I had fever one day. Then breathing became difficult. I told my children about my sickness and that I would isolate myself in my room. Two days later, my Covid-19 test came positive. The medical officer who attended to me said my blood oxygen levels were not too bad, and there were no other serious conditions involved; it would be manageable from home. Her assurance put my mind at ease. The real test, however, was yet to begin.
Even before the lockdown in India, children grasped information on the potentially deadly disease. Thousands of deaths per day in Italy freaked out every household. The number of fatalities was discussed within the family and on phone calls. Adults all over the world consumed macabre stories of bodies piling up on the sidewalks with morning tea. Italy, followed by Spain, and then United States of America, the early information that our fear fed into our children was that the only escape from Covid-19 was death. Little did I know that as soon as I brought my positive diagnosis home, my children would be overwhelmed by the same apprehension.
My elder son, nine years old, could not sleep. His muffled voice reached my room late at night. He feared for his mother. Would she survive? Suddenly, he found himself in a dangerous, inescapable reality that society’s collective fear has built up over the months.
Nothing would happen to me, I told him. Why his mother would be an exception when the rest of the patients had died, he asked. To make the situation worse, my younger son tested positive two days later. Sleep became more elusive to all three of us. It was time for us to talk about Covid-19 from the perspective of survival rate rooted in reason.
According to Johns Hopkins University, the observed case-fatality rate for India is 1.8 per cent, which means 1.8 people die per 100 confirmed positive cases. That is, if the numbers reported are right. I looked it up after testing positive. People who are old and have co-morbidities are at a greater risk of ending up in the aforementioned percentage. Cardiovascular diseases, respiratory conditions and diabetes raise the chances of death by Covid-19. Since I do not have any of these, I was going to be among the 98.2 per 100 confirmed cases that survive. The comparison 98 to 2, for the sake of simplicity, was encouraging.
When chaos rules, control becomes necessary to bullet through difficult time. The younger one, who came out positive, is merely six years old. He said he did not want to die. His fear had foundation, and it was necessary to dismantle it. The foundation was the lack of control over the situation. Control comes through what one believes in. Our belief, in this case, came from the scientific knowledge available at the moment.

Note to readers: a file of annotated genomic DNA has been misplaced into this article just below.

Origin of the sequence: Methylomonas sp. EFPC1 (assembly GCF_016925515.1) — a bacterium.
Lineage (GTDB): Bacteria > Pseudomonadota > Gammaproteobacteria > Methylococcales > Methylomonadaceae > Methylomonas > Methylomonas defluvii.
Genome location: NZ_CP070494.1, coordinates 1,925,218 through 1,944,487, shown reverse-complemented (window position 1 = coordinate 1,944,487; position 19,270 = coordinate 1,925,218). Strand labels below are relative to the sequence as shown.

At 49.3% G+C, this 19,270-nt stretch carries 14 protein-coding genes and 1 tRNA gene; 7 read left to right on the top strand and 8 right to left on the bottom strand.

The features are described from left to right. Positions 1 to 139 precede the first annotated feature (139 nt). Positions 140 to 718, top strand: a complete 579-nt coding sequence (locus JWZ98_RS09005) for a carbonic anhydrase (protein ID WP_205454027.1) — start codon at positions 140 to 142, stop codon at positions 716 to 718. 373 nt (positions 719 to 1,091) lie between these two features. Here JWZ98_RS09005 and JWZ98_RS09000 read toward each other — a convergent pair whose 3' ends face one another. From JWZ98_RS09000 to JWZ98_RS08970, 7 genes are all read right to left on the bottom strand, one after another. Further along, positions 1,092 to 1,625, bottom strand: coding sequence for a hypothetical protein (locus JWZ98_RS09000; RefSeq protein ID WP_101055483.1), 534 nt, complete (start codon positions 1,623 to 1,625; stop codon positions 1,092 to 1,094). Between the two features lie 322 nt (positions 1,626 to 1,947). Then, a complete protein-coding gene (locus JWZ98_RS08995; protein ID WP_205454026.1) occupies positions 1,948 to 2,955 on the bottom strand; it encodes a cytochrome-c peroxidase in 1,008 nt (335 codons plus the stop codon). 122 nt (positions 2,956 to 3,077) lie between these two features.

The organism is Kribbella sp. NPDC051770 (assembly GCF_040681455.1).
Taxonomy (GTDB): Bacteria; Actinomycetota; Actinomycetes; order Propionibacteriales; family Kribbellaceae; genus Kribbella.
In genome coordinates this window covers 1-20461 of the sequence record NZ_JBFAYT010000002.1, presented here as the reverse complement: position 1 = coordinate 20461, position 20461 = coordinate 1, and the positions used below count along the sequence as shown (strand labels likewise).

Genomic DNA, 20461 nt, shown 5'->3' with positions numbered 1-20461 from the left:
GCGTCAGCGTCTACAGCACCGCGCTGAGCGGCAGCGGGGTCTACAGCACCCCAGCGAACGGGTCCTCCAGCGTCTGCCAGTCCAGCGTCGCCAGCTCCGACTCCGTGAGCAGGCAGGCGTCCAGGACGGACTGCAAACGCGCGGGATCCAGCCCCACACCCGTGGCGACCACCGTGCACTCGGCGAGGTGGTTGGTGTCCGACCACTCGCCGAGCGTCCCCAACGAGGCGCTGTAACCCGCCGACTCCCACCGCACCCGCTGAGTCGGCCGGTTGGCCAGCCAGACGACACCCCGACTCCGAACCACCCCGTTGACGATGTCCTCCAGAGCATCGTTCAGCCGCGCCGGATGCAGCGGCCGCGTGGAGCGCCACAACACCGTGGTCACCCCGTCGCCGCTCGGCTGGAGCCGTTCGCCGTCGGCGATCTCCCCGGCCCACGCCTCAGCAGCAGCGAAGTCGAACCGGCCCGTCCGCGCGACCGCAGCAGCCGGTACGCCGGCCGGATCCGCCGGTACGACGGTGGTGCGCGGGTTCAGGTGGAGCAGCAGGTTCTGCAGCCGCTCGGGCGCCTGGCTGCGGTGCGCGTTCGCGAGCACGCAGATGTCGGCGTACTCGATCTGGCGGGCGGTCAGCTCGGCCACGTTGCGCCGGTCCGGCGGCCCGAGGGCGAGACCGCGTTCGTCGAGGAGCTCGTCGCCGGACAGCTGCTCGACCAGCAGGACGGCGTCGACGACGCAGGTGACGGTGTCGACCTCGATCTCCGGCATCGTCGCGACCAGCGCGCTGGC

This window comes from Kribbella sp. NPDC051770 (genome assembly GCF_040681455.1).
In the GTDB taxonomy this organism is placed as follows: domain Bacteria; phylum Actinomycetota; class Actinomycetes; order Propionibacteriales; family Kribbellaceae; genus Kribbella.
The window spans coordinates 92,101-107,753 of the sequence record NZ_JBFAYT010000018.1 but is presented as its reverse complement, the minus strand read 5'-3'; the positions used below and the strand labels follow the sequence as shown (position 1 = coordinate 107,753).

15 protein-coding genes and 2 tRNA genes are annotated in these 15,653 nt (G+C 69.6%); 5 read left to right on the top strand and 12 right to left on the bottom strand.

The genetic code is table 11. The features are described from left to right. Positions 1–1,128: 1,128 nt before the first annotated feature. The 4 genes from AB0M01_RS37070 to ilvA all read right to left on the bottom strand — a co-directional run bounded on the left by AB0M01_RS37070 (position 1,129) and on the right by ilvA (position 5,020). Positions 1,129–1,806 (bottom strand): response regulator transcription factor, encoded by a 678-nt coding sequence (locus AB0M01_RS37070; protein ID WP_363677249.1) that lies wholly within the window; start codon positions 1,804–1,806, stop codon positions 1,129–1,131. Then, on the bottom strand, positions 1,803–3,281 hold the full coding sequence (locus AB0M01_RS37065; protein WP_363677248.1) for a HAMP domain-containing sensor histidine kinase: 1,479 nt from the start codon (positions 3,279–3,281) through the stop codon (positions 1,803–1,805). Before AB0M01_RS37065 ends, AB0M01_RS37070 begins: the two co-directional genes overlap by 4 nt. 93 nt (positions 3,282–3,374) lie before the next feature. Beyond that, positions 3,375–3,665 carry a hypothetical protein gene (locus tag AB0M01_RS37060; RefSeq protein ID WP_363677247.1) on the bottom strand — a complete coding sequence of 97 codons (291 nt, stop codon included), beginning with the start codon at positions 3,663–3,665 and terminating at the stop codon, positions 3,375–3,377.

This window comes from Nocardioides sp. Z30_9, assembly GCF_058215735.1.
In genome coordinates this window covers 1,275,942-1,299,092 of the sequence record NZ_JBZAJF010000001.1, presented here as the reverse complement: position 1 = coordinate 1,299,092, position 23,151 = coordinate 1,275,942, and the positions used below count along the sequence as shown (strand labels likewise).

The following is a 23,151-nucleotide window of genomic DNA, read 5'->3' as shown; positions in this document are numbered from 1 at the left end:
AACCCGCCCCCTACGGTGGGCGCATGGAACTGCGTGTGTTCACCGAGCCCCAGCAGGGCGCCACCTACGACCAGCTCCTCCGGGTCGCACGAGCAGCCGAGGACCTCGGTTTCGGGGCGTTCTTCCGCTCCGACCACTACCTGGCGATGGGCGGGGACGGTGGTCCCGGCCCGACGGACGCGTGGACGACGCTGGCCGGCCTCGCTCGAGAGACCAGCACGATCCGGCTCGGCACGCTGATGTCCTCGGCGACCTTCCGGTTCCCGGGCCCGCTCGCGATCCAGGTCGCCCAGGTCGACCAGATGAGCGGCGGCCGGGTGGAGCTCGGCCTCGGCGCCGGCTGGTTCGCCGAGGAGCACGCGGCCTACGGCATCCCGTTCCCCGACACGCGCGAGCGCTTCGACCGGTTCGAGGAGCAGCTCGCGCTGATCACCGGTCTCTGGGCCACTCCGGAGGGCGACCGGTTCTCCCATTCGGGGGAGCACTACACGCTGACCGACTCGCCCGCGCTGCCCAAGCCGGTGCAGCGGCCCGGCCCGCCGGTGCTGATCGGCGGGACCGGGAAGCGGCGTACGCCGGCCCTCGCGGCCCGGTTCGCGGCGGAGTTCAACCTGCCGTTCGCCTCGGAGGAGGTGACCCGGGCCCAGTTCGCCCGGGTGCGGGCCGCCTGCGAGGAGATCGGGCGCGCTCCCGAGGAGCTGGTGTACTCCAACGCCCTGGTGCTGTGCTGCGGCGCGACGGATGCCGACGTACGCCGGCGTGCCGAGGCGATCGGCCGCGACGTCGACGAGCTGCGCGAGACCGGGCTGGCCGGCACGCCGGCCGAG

We talked about his health in general, and that he did not have symptoms. According to Centers for Disease Control and Prevention, 45 per cent of paediatric cases are asymptomatic. Those who require intensive care have underlying health conditions. He did not have any.
Actions set-up in a routine also drive control. Checking the vitals, taking the medication, eating balanced diet, drinking plenty of fluids, taking steam multiple times a day, washing hands, wearing a mask and maintaining physical distance from the rest of the family are some of the tasks that a Covid-19 positive child will have to do on a daily basis. When these tasks are discussed with underlying reason to perform each one, children do take on the responsibility of their own wellbeing pretty diligently. These concrete actions were in his control, and the daily routine based in these actions prevented him from brooding over the popular narrative around Covid-19.
Survival is an empty word without future. Children want to know what they are looking forward to. What will they do after they test negative? Every evening, we talked about the future — travelling, visiting favourite people, and meeting classmates. Life after beating the disease is full of prospects.
It can be tricky to manage the fears of children who have underlying conditions. But again, fear can’t drive the narrative. My older son, who tested negative but has asthma, started taking his condition seriously. He set up his bronco-inhaler, stopped eating cold and icy things, and cleaned his room for allergens. For Covid-19, he mirrored what we were doing.
Reason must prevail over fear. Children need assurance and confirmation that they and their loved ones will sail through the disease. To effectively be the driver of a positive narrative, a parent will have to start from herself first — from scientific knowledge to reason to control. It’s the least we, as parents, can do to channel the chaos around the known and the unknown.
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